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Fra diavolo, an Italian term meaning “brother devil,” is the name given to a number of spicy sauces, usually tomato-based, used in American Italian cooking. Although some fra diavolo sauces are prepared and served over pasta with no other additions, most are prepared with one or more types of shellfish. Many Italian restaurants in the US feature such dishes as shrimp, scallops or lobster fra diavolo.
Although sometimes referred to as a Mediterranean specialty, there’s little doubt that the fra diavolo sauce popular in America’s thousands of Italian restaurants was actually developed in the US. While there are hot dishes called “devilled” or “alla diavolo” in other regions in Europe, there’s no similar tradition in southern Italian cooking. Also, the robust spiciness of most fra diavolo sauces is enough to overpower many delicate shellfishes, especially lobster or scallops. This combination would be unlikely within Mediterranean culinary tradition.
Across the wide variety of these sauces, the common ingredients are olive oil and garlic. Most recipes also call for tomatoes, either canned or fresh. If canned tomatoes are used, some chefs call for the grating of a small carrot to “cut” the bite of the canned tomato flavor. Traditional Italian herbs such as oregano, parsley and basil are called for in virtually all recipes, and onions are almost as ubiquitous.
If tomatoes aren’t used in the sauce, chicken or fish stock is generally used as the base. The sauce is thickened with a variety of substances, from roux to yogurt. Wine or sherry, or both, are used as flavoring agents, as are other traditional ingredients like anchovies. When called for, finely chopped celery and sweet peppers are sautéed and added to to the sauce both for their flavor and texture.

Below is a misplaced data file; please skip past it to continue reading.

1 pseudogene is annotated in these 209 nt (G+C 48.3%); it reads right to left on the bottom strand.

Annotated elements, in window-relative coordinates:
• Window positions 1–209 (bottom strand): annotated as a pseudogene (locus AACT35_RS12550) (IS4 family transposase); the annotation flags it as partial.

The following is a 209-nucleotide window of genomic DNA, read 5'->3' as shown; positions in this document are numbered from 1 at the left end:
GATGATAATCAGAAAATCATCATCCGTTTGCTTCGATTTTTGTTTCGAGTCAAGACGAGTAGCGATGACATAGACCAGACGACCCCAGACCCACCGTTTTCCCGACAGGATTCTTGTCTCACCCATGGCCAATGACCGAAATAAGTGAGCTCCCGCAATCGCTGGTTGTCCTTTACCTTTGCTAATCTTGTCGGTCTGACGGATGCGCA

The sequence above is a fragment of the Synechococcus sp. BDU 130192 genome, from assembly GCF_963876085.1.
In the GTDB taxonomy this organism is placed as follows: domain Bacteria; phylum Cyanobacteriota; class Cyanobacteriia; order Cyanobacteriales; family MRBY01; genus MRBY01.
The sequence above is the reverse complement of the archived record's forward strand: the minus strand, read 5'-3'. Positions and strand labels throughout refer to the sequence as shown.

What sets fra diavolo sauces apart from other sauces is their spiciness. Traditionally, crushed red pepper flakes are the main source of this heat. Some contemporary recipes, though, call for other peppers and hot sauces, especially chiles and Sriracha hot sauce. Many modern recipes also encourage moderating the level of spiciness when delicate shellfish is an ingredient and using the shellfish itself in the preparation of the stock, in the manner of a bisque.
While the majority of fra diavolo sauces are served plain or with shellfish, there’s no reason to restrict them to those ingredients. Chicken, beef and pork, and the sausages made from them, stand up very well to the most peppery fra diavolo sauce. Some recipes call for the inclusion of these meats in the sauce; more often, though, the meats are grilled separately and the sauce is drizzled over them only when served.
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